Unfortunately, not all women get the delivery that they had hoped and planned for and end up having a cesarean section, or c-section.
A c-section means having surgery and you will have an incision in your abdomen, meaning you will need to modify your activity for some time afterwards. Many women worry about their c-section incision opening, however, there are ways to avoid this from happening. Your recovery doesn’t have to be a nightmare.
How Can My C-Section Incision be Opening?
One of the scariest moments after a c-section is that moment you look at your incision. Although, you soon realize it’s not as horrific as you imagined. However, the worry that it might just burst open is still very real in your mind.
It is normal to feel that way, but if it really does start to open you might have to worry a little.
After a c-section, you will be given after care instructions by your doctor or nurse. It is important that you follow these words to the letter in order to avoid issues.
If you choose to ignore them or just push yourself a little too hard, you may notice issues, like your incision opening.
Too much bending
Lifting objects that are heavier than your infant
Clothing that rubs against your incision
Having a vertical incision
Stitches/Staples came out
Should I Call the Doctor?
In most cases, a small opening is not a medical emergency. It does mean you should monitor the incision site, though, and if you notice it starting to gape open more or if you see a discharge happening, call your doctor. If you really are unsure, and feel overly anxious, it is ok to ask your healthcare provider for help.
You should look out for serious symptoms which need to be addressed as soon as possible, such as:
Bleeding that won’t stop from the incision
Strange discharge from your incision
Urination is painful or you cannot go
Redness and warmth around your incision starts spreading
Inability to keep in any fluids
How to Take Care of Yourself Post C-Section
As if having a newborn at home to disrupt your sleep and worry over their well-being wasn’t enough, you also have to be concerned with self-care.
After your c-section you need to allow yourself sufficient time to heal, both physically and in some case emotionally as well, especially if a c-section was not planned.
Your doctor will send you home with specific instructions on how to care for yourself and your incision site.
You will need to keep your incision. It is important to shower every day to keep the wound clean. Just let the soapy water run over your incision instead of directly washing it.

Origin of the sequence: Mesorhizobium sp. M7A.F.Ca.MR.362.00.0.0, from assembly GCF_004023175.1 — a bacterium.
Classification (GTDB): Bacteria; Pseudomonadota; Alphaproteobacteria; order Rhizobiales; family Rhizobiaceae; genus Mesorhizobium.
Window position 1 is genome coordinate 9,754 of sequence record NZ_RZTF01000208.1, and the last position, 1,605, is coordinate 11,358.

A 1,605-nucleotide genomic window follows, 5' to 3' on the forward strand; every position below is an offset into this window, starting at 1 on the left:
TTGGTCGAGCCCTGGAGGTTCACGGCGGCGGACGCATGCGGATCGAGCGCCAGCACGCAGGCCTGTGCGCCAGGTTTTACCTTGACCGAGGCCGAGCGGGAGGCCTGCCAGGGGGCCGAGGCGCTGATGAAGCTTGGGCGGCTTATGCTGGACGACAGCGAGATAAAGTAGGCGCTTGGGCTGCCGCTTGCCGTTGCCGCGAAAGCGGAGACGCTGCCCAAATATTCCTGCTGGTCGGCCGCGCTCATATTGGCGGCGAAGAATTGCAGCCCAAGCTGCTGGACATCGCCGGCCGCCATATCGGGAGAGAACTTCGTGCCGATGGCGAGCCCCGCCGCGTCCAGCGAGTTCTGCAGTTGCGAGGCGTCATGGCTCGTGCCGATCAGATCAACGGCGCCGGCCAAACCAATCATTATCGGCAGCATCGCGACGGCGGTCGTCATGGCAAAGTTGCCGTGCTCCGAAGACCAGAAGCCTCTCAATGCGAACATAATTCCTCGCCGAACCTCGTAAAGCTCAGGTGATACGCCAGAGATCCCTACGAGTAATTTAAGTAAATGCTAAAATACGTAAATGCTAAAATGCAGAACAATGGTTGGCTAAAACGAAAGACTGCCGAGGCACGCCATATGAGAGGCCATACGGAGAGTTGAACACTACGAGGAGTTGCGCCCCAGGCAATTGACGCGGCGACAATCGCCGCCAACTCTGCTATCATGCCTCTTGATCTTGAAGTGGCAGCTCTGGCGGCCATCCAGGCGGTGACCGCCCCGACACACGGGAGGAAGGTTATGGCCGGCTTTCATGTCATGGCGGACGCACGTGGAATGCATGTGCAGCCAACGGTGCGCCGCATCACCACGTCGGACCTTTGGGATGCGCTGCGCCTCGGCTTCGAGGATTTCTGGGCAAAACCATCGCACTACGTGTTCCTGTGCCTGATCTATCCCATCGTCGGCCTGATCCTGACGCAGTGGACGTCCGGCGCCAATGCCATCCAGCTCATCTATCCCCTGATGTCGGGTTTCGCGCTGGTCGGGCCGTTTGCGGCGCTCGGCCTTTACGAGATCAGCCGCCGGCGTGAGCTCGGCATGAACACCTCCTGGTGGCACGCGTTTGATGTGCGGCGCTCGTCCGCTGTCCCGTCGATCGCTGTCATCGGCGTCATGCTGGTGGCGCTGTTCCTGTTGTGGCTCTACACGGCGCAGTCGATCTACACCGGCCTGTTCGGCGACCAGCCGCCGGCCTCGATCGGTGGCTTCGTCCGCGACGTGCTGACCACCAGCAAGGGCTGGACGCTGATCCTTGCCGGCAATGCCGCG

Get as much rest as possible (yes, it is going to be challenging!). Sleep when your baby sleeps if you have no other children at home. If so, get someone in to help you.
Do not lift ANYTHING heavier than your newborn.
Drink plenty of fluids to help flush out your system and keep you hydrated. This also keeps you urinating frequently and using your bladder muscles
Monitor your vaginal bleeding for any sudden increase
Eat lots of iron-rich foods to combat your blood loss and avoid low iron
What is Normal to Expect in Recovery?
Everyone will heal differently and at different rates, however there are some common symptoms that you could experience during your recovery stage. Since these are quite common, a call in to your doctor is not typically necessary.
You should call, though, if these symptoms worsen or if you experience any of the other warning signs previously mentioned.
Vaginal bleeding which stops and then starts again
Brown spotting after red flow has ceased
Itchiness around the incision
Moderate cramping (similar to menstrual cramping)
Sore abdominal muscles (especially when coughing, going to the bathroom)
Minor swelling around your incision
Restriction driving a vehicle for a short period until you have full range of motion
Having a c-section may not be your ideal method of giving birth, but it doesn’t have to be as difficult to recover as you may be worried about. Following your doctor’s instructions carefully and monitoring how your body is feeling are key in healing well.
Should you experience any symptoms, including opening of your incision, which are alarming, you should call your doctor for guidance.
Hopefully this has helped you to decide whether what you are experiencing is part of normal recovery or if you should call your healthcare provider. Our readers are very important to us, so we would love to hear from you with your feedback or comments. Please drop us a line.